If you were to survey all adults in Texas, you would likely have a difficult time finding someone who has not, at some point in life, taken medication recommended to him or her by a doctor. If you are a licensed physician, you no doubt write prescriptions often, in conjunction with treating medical conditions. As a health care provider or a private citizen, legal problems can arise if you’re accused of prescription drug crimes.
You have to have a license to write prescriptions for drugs in Texas, although you don’t necessarily have to be a medical doctor. You might be a dentist, veterinarian or therapeutic optometrist. If you’re working under supervision of a physician as a physician’s assistant or advanced practice nurse, you might obtain clearance to write prescriptions in certain circumstances.
If you are a pharmacist, you must meet requirements before dispensing drugs
As part of the health care industry, you might work in the pharmaceutical field of prescription drugs, meaning that you fill prescriptions that licensed practitioners send to your pharmacy. It is also possible to face charges for prescription drug crimes as a pharmacist. The following list shows requirements you must meet before distributing a prescription drug:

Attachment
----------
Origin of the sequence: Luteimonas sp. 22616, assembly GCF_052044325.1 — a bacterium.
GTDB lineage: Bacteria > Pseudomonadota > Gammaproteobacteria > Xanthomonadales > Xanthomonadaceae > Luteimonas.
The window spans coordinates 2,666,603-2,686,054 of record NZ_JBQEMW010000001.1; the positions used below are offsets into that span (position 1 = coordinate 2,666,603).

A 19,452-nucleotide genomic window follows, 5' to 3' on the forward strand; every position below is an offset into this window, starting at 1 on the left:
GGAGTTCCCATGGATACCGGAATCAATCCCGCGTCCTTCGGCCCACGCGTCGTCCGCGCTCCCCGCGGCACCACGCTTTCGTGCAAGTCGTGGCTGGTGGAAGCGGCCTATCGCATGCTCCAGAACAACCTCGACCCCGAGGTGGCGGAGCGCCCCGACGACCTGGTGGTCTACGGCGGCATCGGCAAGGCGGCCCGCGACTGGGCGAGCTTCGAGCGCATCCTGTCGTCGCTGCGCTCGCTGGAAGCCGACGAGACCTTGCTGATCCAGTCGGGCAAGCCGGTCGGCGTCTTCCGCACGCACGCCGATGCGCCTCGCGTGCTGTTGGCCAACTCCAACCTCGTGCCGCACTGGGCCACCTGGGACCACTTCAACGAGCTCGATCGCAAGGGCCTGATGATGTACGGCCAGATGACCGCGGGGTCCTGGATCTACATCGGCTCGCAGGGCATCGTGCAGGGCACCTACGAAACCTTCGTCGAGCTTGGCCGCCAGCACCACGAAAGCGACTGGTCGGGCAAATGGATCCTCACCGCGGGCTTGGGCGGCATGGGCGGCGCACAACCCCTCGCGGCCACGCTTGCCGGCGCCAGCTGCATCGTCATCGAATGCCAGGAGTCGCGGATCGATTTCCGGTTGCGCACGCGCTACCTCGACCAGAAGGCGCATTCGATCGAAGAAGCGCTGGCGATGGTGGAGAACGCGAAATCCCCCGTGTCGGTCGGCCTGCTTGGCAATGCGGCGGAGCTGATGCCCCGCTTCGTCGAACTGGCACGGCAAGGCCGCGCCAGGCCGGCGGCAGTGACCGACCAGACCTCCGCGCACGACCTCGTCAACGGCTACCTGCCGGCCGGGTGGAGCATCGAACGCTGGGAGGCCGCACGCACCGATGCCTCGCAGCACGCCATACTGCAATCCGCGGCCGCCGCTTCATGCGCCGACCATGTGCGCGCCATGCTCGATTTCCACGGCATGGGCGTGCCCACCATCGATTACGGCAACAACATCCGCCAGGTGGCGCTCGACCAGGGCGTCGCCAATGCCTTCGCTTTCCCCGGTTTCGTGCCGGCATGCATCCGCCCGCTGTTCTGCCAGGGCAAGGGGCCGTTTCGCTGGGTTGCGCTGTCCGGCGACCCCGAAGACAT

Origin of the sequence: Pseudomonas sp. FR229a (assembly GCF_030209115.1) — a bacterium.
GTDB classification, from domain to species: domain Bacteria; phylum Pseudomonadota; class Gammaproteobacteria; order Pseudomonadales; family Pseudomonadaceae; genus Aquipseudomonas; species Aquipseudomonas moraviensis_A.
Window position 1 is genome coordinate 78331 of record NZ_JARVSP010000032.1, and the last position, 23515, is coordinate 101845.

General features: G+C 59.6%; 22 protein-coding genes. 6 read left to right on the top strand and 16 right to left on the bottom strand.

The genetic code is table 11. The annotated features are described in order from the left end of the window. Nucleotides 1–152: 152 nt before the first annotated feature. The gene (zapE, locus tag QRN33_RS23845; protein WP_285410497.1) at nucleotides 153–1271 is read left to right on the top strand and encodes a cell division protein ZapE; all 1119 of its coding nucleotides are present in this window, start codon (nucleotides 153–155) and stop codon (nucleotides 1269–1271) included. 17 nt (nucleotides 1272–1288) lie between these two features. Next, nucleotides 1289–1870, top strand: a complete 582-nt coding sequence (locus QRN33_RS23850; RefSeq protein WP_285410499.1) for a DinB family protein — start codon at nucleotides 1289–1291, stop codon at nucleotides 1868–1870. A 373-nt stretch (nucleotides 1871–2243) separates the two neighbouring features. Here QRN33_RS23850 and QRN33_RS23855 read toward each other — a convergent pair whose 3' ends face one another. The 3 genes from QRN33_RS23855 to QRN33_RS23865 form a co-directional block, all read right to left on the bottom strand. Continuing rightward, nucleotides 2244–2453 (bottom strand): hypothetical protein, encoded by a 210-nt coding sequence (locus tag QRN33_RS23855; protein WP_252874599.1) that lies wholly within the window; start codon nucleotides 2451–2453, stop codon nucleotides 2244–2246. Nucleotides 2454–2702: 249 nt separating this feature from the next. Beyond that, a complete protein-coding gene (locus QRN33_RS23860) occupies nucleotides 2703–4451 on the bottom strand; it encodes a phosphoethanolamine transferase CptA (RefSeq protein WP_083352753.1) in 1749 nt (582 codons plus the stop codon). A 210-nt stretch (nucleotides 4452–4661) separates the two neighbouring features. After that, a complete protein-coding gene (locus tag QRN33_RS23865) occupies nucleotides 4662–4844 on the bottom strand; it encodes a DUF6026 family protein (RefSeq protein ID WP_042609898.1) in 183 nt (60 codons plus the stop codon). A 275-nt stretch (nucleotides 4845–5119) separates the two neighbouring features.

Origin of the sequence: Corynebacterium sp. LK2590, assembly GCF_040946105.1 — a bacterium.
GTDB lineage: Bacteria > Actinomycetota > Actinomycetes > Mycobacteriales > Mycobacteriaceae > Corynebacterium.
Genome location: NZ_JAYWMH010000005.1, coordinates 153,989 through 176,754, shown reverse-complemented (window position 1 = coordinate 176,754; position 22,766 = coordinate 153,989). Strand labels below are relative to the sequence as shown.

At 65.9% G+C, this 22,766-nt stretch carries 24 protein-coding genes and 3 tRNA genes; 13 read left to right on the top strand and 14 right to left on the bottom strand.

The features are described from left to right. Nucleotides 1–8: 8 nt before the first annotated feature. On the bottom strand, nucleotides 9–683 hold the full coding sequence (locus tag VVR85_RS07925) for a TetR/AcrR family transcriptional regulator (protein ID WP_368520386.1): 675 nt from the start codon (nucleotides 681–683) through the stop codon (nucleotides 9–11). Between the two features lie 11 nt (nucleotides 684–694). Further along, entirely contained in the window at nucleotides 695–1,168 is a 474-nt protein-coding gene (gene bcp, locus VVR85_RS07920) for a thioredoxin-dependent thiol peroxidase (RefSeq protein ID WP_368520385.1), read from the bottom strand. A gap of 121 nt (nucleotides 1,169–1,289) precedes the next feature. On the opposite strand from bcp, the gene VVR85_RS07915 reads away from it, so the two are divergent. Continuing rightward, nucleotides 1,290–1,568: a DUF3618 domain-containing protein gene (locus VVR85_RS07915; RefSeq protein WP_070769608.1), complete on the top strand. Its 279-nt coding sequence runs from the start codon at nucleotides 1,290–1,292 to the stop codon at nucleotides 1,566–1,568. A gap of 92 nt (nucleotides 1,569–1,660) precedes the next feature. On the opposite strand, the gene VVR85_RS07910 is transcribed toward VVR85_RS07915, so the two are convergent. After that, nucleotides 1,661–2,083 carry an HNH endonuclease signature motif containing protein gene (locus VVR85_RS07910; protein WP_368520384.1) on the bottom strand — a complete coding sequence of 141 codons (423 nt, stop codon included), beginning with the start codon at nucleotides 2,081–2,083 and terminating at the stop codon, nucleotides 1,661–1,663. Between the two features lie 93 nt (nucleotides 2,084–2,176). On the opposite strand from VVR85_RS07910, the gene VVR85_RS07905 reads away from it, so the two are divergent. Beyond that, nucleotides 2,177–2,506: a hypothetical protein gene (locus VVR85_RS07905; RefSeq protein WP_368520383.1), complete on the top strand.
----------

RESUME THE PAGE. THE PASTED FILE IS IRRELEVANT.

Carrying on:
- Reviewing a patient’s medical records
- Confirming information, such as date of birth, age, gender
- Inquiring whether the patient is taking any other drugs or natural remedies
- Determining whether the patient suffers from a chronic condition
Obtaining such information is helpful to avoid contradictions, which occur when a prescription drug interacts with another drug, herb or condition in an adverse way. As a pharmacist, you can refuse to fill a prescription for numerous reasons, including concern that a specific drug will have a bad interaction with another drug a patient is taking.
Issues that may lead to charges for prescription drug crimes
If you’re a pharmacist, you cannot legally fill a prescription if a person hands you a photocopy of a prescription. You can use the information on the copy to contact the person who wrote the original prescription and request a new one, but filling a prescription from a copy is against the law.
As an individual, if you take drugs prescribed for another person, you are committing a crime. If you are a doctor, it is unlawful to write a prescription for a drug, if you know that the person who will be taking the drug does not really need it. These and other issues may lead to criminal charges against you for prescription drug crimes, in which case you would then be granted an opportunity to refute the charges in court.